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Major agreement reached to phase down greenhouse gases

An amendment to the Montreal Protocol which phases down the use of harmful greenhouse gases commonly used in refrigeration and air conditioning is being welcomed by Environment Minister Dr Nick Smith.

“New Zealand advocated for an ambitious change to the Montreal Protocol at the meeting in Kigali, Rwanda, this week. The resulting amendment will have significant environmental benefits by phasing down hydrofluorocarbons (HFCs),” Dr Smith says.

HFCs can have a global warming effect up to 15,000 times greater than carbon dioxide.

“Once implemented, the agreed phase down will avoid significant global warming of potentially up to 0.5degC, and that is a significant step towards meeting the objectives of the Paris agreement, which comes into force on 4 November.”

The Paris agreement, ratified by New Zealand earlier in October, aims to keep global temperature rise this century below 2degC and to drive efforts to limit the temperature increase even further to 1.5degC above pre-industrial levels.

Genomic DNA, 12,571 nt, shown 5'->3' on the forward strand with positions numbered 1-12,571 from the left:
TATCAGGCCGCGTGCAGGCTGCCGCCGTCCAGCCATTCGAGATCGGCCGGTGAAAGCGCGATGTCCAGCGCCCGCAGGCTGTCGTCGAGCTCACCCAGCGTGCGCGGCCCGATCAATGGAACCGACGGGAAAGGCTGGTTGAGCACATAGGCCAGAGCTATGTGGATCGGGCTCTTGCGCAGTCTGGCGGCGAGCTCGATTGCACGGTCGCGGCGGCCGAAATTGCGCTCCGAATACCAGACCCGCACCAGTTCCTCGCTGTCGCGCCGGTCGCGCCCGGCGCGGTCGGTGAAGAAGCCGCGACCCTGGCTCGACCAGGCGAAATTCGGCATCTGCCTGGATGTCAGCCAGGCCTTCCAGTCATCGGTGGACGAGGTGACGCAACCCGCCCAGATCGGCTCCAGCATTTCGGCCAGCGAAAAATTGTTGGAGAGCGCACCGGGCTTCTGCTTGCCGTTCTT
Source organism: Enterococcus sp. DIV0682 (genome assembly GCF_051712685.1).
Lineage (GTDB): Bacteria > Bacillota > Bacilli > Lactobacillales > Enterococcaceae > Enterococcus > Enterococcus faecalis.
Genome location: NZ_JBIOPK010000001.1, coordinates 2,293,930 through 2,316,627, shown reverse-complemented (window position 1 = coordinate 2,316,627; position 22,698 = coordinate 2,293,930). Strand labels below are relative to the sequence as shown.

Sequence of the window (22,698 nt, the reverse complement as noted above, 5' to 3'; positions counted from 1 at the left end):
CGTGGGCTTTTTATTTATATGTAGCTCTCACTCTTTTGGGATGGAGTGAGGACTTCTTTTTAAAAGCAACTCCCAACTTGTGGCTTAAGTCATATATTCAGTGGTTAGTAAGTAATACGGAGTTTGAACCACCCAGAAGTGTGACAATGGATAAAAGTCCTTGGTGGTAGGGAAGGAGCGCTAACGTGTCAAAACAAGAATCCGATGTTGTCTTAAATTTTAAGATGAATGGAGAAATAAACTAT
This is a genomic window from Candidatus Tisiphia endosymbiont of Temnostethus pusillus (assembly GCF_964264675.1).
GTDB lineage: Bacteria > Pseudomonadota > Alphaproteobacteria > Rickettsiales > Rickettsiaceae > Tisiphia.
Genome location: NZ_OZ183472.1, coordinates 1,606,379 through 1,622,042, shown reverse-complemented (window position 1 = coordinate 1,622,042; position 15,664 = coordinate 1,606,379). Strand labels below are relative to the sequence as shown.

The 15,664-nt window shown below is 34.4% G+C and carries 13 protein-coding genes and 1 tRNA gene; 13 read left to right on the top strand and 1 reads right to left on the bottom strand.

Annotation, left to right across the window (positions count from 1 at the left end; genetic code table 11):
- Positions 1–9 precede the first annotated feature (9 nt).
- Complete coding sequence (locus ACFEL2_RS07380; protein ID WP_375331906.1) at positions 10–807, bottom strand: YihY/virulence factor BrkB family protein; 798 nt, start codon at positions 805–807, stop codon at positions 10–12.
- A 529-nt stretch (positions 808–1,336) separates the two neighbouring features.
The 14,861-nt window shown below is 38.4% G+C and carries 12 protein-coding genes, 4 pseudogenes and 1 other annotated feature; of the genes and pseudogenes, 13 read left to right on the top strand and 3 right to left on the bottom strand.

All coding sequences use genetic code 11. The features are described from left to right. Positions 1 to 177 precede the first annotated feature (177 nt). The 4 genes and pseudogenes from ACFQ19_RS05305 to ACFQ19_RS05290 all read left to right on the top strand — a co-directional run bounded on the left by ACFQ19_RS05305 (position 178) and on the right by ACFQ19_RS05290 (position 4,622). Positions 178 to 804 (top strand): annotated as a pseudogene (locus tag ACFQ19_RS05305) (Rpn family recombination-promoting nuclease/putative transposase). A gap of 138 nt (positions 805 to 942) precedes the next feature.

“The Kigali amendment, seven years in the making, is an historic achievement and adds to the status of the Montreal Protocol as perhaps the most successful environmental agreement ever,” Dr Smith says.

The Montreal Protocol was agreed in 1987 and originally targeted the phase out of chlorofluorocarbons, to protect the Earth’s ozone layer, but now also includes HFCs. Scientists estimate the ozone hole would be 40 per cent larger without the agreement.

Under the amendment, developing and developed countries will need to phase down HFCs, although in different timeframes.

For New Zealand, this will mean an 85 per cent phase down of HFCs by 2036, once the amendment is ratified. The first step of the phase down will happen in 2019, with a reduction of 10 per cent compared to 2011-2013 levels.

“The Ministry for the Environment will work closely with industry in New Zealand to implement the phase down over the next 20 years,” Dr Smith says.

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